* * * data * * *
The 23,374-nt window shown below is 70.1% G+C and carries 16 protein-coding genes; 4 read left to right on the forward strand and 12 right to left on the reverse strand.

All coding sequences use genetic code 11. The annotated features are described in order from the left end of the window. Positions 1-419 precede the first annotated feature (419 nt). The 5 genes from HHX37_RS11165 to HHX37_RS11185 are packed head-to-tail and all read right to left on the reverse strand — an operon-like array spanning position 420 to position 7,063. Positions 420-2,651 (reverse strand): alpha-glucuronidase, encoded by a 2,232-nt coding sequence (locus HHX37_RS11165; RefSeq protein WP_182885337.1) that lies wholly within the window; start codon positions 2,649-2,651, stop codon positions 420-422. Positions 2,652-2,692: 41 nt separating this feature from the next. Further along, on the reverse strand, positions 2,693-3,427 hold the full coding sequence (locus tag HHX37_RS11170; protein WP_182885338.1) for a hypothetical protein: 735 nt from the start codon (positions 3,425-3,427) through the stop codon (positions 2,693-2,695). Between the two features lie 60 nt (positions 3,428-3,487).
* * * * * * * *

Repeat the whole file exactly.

The 23,374-nt window shown below is 70.1% G+C and carries 16 protein-coding genes; 4 read left to right on the forward strand and 12 right to left on the reverse strand.

All coding sequences use genetic code 11. The annotated features are described in order from the left end of the window. Positions 1-419 precede the first annotated feature (419 nt). The 5 genes from HHX37_RS11165 to HHX37_RS11185 are packed head-to-tail and all read right to left on the reverse strand — an operon-like array spanning position 420 to position 7,063. Positions 420-2,651 (reverse strand): alpha-glucuronidase, encoded by a 2,232-nt coding sequence (locus HHX37_RS11165; RefSeq protein WP_182885337.1) that lies wholly within the window; start codon positions 2,649-2,651, stop codon positions 420-422. Positions 2,652-2,692: 41 nt separating this feature from the next. Further along, on the reverse strand, positions 2,693-3,427 hold the full coding sequence (locus tag HHX37_RS11170; protein WP_182885338.1) for a hypothetical protein: 735 nt from the start codon (positions 3,425-3,427) through the stop codon (positions 2,693-2,695). Between the two features lie 60 nt (positions 3,428-3,487).